Georgian scientists on Friday showed off a 1.8 million-year-old skull discovered in the Caucasus nation that researchers say could force a re-evaluation of current theories of human evolution.
The skull – unearthed in the medieval town of Dmanisi some 100 kilometres (62 miles) southwest of Tbilisi – is the first completely preserved skull found from that period.
Along with four other skull samples uncovered at the site, it appears to show that early man was a single species with a wide range of looks rather than several distinct species.
“Today in this skull – and the other Dmanisi samples – we see all the features lumped together in one group that we previously thought identified different groups,” David Lordkipanidze, Georgia’s national museum director, told AFP after a presentation in the capital Tbilisi on Friday.
The collection – which is housed in the vault of Georgia’s national museum – is “the richest collection of hominids in the world from that time”, Lordkipanidze, the lead researcher on the project, said.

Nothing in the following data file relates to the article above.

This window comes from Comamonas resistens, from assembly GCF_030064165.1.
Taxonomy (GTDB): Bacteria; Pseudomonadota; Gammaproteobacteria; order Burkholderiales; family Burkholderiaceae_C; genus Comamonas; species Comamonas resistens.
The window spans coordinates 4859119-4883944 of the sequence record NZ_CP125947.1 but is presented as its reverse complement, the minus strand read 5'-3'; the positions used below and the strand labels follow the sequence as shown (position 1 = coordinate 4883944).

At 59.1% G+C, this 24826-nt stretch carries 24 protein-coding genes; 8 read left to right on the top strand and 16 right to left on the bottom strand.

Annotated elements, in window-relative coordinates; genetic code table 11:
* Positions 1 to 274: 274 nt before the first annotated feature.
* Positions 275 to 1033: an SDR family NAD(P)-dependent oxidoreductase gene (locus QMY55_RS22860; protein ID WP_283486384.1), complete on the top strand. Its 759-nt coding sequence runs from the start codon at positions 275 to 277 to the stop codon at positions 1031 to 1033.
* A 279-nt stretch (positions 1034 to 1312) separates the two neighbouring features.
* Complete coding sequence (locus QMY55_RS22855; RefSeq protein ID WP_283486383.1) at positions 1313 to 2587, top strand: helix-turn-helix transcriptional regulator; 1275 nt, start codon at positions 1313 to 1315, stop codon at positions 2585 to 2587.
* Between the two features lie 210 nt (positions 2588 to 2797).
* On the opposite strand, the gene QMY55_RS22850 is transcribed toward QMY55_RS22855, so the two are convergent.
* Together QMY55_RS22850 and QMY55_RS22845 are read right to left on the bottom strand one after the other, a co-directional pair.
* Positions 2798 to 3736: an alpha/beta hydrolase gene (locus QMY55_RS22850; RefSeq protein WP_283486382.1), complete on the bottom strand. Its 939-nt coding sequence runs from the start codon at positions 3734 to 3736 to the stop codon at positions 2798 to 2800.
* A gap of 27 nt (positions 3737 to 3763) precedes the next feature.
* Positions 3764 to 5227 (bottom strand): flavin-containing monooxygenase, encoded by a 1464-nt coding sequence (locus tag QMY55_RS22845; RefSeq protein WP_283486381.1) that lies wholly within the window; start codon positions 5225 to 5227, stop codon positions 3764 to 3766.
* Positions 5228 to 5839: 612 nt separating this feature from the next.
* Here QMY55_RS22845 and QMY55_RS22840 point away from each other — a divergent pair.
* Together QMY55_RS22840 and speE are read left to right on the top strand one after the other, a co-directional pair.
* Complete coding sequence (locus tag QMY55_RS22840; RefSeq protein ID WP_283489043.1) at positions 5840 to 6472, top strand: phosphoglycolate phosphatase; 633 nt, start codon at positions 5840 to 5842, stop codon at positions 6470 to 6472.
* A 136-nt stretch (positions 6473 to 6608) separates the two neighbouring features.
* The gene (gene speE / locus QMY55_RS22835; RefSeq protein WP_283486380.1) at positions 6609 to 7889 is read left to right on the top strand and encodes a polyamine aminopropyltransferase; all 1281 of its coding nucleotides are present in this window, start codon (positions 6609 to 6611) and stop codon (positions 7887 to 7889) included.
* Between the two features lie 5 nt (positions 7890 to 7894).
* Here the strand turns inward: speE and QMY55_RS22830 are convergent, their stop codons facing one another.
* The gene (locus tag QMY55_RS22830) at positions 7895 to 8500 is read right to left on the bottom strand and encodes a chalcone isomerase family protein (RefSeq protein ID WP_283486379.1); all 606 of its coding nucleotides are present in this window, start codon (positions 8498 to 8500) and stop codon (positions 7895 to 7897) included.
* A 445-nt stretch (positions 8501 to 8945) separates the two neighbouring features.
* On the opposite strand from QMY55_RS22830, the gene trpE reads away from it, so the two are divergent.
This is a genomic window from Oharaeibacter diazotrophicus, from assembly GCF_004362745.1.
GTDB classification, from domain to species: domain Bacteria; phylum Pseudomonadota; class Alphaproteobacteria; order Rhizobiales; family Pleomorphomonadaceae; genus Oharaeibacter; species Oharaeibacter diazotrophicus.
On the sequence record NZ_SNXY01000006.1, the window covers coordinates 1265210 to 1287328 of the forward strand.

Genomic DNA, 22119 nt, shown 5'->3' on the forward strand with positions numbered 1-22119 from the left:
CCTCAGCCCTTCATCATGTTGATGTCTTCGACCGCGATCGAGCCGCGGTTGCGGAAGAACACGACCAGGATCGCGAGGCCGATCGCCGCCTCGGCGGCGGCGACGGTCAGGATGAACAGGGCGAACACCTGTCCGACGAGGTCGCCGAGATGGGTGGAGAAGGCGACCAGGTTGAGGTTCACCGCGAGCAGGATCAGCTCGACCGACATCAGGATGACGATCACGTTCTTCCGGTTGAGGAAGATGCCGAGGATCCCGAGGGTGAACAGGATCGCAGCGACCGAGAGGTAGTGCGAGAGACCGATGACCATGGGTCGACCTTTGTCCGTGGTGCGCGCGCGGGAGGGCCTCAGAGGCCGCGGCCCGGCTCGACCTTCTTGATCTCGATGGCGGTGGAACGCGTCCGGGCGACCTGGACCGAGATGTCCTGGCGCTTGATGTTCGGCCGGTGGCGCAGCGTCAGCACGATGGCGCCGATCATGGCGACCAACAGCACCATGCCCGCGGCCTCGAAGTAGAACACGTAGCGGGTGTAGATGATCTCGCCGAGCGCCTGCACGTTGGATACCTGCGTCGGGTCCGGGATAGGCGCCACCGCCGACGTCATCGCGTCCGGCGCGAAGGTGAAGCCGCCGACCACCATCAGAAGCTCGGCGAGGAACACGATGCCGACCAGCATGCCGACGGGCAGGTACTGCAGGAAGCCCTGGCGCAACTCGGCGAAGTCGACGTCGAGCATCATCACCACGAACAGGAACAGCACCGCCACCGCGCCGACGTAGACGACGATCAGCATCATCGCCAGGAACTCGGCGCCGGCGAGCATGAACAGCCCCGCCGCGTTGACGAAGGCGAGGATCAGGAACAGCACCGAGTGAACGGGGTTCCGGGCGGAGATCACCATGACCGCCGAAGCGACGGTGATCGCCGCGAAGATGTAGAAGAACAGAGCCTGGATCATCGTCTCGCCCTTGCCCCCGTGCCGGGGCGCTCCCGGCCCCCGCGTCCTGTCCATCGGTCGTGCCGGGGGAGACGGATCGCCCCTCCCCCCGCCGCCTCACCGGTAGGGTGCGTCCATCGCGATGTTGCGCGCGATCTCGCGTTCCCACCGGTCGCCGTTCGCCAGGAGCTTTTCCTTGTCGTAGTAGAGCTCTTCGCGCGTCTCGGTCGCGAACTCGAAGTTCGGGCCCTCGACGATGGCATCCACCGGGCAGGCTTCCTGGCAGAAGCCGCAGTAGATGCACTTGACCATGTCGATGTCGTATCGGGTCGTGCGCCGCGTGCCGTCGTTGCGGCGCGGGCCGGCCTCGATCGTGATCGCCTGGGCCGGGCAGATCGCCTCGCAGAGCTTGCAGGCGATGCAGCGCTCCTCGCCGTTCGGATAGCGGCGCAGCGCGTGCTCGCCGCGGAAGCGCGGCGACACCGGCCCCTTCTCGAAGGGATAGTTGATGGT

“We wanted to share with the Georgian public here what we had found,” he said before allowing a small number of journalists into the vault to see the original skull.
The stunningly well-preserved find has an almost-complete set of teeth and seems more elongated than a normal human skull. …
It’s an interesting statement, one that I’ve heard said about some dinosaurs as well, that bones we have taken to be from different species may actually be variation within the same species.